Where our site links to particular products or displays 'Go to site' buttons, we may receive a commission, referral fee or payment.
We try to take an open and transparent approach and provide a broad based comparison service. However, you should be aware that while we are an independently owned service, our comparison service does not include all providers or all products available in the market.
Some product issuers may provide products or offer services through multiple brands, associated companies or different labelling arrangements. This can make it difficult for consumers to compare alternatives or identify the companies behind the products. However, we aim to provide information to enable consumers to understand these issues.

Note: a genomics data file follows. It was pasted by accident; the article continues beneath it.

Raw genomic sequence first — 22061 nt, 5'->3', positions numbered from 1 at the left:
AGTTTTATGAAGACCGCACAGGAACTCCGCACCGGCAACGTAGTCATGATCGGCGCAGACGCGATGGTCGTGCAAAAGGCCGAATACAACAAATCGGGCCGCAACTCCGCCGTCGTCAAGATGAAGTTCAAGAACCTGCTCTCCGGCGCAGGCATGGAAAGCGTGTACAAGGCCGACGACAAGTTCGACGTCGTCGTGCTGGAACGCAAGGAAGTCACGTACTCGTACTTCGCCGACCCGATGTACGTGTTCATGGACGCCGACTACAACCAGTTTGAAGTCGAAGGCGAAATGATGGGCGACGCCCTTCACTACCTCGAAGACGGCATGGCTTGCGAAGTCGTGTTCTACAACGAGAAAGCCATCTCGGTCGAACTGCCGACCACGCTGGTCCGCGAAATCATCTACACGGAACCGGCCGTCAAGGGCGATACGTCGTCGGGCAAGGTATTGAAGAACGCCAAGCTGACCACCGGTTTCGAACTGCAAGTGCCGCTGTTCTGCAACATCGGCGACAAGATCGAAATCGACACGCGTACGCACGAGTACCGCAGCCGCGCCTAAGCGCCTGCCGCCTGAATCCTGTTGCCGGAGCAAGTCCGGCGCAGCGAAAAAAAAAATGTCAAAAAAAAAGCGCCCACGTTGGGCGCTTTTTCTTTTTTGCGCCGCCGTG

Providing or obtaining an estimated insurance quote through us does not guarantee you can get the insurance. Acceptance by insurance companies is based on things like occupation, health and lifestyle. By providing you with the ability to apply for a credit card or loan we are not guaranteeing that your application will be approved. Your application for credit products is subject to the Provider's terms and conditions as well as their application and lending criteria.